What Makes Large Part Machining Different?

Man standing next to large machined partMachining large components presents challenges at every turn. For example, complex parts that need to undergo multiple stages of machining and finishing are difficult to move from station to station. Large parts also can be too big to fit within CNC machine work zones or inspection areas and they can be too heavy for workers to move or lift safely. When your next project calls for large part machining, it’s important to look for professionals who have the specialized equipment and experience to meet the job’s unique challenges.

Design Considerations

High-quality, large part machining starts with the equipment that can produce the parts. Manufacturers must have the machinery and work processes to handle the challenges of machining large parts, including the following:


Machining parts generates heat, either directly through the cutting mechanism or indirectly due to friction. This heat drastically increases during the machining of large parts, often requiring a cooling period between the various machining operations. This must be accounted for to ensure the integrity of the part.

Accuracy and Speed

Rather than completing the piece in a single pass, large part machining professionals make incremental changes. This initial time investment increases the quality of the workpiece and decreases the risk of expensive delays and modifications.

Another accuracy factor that can affect large pieces is distortion. Large parts are even more vulnerable to distortion caused by stress throughout the production process. While careful machining techniques are essential, it’s also important to use CMM verification processes to inspect the part at different stages and ensure it stays within acceptable tolerances.


Large part machining requires the use of equipment with larger work zones and greater reach. For example, a large Gantry style vertical CNC machine has a larger work envelope than a vertical machining center.

Machining ProcessesInfographic describing processes for large part machining

To best meet the above manufacturing considerations of large parts, the machining processes need to use different equipment and techniques. Some common large part machining processes include:

Multi-Axis Machining

These machines can move along Multiple axes, or different directions, across the X, Y, and Z axes and the A and B rotational axes. This is more versatile than 3- or 4-axis machines and leads to more efficient machining of large part sections from different angles.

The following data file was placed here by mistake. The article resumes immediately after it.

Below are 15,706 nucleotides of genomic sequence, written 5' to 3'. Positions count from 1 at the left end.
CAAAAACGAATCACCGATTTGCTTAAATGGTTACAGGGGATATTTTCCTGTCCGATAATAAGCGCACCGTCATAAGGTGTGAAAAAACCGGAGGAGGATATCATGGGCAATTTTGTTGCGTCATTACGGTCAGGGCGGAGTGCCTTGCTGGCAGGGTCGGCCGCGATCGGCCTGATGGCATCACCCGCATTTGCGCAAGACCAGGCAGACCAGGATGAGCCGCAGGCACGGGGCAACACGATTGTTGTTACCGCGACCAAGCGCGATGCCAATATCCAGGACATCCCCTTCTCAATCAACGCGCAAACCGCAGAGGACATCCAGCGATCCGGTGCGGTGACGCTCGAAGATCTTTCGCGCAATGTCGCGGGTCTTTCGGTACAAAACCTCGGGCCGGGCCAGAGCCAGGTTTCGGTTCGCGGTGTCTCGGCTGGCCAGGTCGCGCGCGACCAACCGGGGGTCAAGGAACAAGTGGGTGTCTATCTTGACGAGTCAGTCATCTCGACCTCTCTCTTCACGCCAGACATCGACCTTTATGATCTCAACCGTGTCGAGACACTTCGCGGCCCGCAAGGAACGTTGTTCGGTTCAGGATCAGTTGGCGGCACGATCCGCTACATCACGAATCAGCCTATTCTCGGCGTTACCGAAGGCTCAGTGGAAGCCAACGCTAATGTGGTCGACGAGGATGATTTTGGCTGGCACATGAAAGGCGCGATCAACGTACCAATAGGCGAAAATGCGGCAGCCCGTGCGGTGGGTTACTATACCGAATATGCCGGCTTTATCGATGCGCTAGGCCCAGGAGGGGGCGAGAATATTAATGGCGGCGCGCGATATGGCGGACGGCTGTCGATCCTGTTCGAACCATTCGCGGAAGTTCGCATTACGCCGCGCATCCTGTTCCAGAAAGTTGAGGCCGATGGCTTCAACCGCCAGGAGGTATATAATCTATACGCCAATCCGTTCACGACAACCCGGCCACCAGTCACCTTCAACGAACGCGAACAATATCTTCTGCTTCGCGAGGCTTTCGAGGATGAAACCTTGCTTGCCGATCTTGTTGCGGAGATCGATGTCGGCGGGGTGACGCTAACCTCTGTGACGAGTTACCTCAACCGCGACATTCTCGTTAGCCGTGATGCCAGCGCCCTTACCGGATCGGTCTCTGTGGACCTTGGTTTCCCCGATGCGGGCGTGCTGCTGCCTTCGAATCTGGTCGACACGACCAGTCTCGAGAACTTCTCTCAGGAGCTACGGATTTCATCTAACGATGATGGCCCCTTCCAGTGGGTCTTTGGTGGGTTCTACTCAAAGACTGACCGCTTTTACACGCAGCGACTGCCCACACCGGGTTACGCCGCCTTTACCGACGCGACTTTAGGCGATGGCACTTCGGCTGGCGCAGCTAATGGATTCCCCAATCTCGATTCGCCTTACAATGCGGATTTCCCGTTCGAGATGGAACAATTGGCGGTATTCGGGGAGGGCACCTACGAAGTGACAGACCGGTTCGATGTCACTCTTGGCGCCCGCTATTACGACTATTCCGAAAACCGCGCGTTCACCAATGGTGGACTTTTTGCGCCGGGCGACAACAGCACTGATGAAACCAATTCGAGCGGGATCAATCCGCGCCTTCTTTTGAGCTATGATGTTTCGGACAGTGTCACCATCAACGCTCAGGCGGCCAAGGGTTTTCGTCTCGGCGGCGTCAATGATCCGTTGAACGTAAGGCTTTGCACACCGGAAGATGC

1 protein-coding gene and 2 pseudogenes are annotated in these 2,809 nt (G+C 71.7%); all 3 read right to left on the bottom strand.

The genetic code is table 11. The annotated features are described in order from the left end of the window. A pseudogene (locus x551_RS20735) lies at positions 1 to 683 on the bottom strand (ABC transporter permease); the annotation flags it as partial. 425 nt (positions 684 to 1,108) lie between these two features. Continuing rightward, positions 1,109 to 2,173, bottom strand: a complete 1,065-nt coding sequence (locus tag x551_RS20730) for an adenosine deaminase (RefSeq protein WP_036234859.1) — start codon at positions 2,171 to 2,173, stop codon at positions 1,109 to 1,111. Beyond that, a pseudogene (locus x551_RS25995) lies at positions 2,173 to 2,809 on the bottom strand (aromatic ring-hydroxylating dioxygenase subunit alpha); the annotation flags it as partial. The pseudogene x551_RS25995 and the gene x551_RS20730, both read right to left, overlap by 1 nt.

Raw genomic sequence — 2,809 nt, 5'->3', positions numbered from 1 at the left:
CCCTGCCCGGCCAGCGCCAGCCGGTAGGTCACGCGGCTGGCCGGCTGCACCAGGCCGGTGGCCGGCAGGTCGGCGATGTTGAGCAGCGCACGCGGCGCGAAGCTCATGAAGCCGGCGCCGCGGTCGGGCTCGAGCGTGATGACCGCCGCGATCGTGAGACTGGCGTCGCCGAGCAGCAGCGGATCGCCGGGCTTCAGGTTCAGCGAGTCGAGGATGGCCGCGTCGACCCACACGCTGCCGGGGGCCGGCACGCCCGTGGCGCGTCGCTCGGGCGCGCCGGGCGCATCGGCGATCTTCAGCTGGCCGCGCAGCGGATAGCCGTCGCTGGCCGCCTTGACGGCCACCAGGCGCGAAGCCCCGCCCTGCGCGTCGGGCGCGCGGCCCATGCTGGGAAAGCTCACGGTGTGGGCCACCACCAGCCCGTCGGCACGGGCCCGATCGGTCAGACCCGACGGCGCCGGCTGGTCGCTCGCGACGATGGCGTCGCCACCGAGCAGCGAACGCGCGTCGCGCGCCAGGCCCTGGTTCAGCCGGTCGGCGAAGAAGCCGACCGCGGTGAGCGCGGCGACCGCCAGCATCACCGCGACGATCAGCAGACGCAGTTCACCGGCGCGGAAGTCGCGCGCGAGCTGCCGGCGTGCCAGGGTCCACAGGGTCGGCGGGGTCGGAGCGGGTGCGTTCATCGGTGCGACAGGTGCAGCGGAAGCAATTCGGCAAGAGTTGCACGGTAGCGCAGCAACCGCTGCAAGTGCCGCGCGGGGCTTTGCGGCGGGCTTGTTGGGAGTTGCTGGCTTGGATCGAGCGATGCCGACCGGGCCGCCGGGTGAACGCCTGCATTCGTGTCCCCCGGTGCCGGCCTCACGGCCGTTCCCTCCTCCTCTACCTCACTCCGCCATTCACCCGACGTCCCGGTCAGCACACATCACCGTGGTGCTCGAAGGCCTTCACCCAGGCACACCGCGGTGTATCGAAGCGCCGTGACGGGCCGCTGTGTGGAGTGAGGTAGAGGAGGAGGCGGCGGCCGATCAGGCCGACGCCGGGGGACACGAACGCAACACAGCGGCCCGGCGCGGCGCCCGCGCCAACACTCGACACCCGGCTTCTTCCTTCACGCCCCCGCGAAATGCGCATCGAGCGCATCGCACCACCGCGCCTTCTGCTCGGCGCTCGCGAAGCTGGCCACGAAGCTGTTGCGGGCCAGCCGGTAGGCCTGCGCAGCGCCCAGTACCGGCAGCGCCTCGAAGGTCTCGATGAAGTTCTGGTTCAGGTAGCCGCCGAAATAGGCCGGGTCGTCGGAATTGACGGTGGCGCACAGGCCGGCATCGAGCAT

Contour Boring

Machining also can involve contour boring, a process that finishes uneven surfaces. A machine fitted with contouring tools can finish hard-to-reach sections, radii, or angles of the workpiece to create consistent, high-quality finishes.

Deep Hole Drilling

Deep holes are ten times greater than the diameter of the hole itself. The machining processes to achieve deep hole drilling need to be precise and preserve the integrity of the part. Specialized deep hole drilling systems can perform these tasks, which are common on many large parts.

Large Diameter Boring

Large diameter boring is a multi-step process that carefully centers the cut and bores through the metal with minimal disruption to the surrounding material. The process involves milling, rough boring, and finishing stages.

<Explore the difference between drilling and boring for large components.>

Choose Concorde Precision Machining for Large Part Machining

Large part machining is a specialized set of processes for oversized parts that need careful handling and machining. Because of their size, these parts have unique heat, distortion, and weight considerations. Work with a professional large part machining service to ensure the parts are machined and finished with the specialized equipment to meet tight tolerances and protect the integrity of the parts. Contact our team at Concorde Precision Machining today to learn more about our large component machining capabilities, including remanufacturing of large industrial components.

Reko International Group

About Reko International Group

A diversified, technology-driven manufacturing organization located in Southwestern Ontario, just minutes from the U.S. border. Our areas of expertise include robotic factory automation solutions, the precision machining of large, critical parts, and plastic injection and low compression acoustic tooling.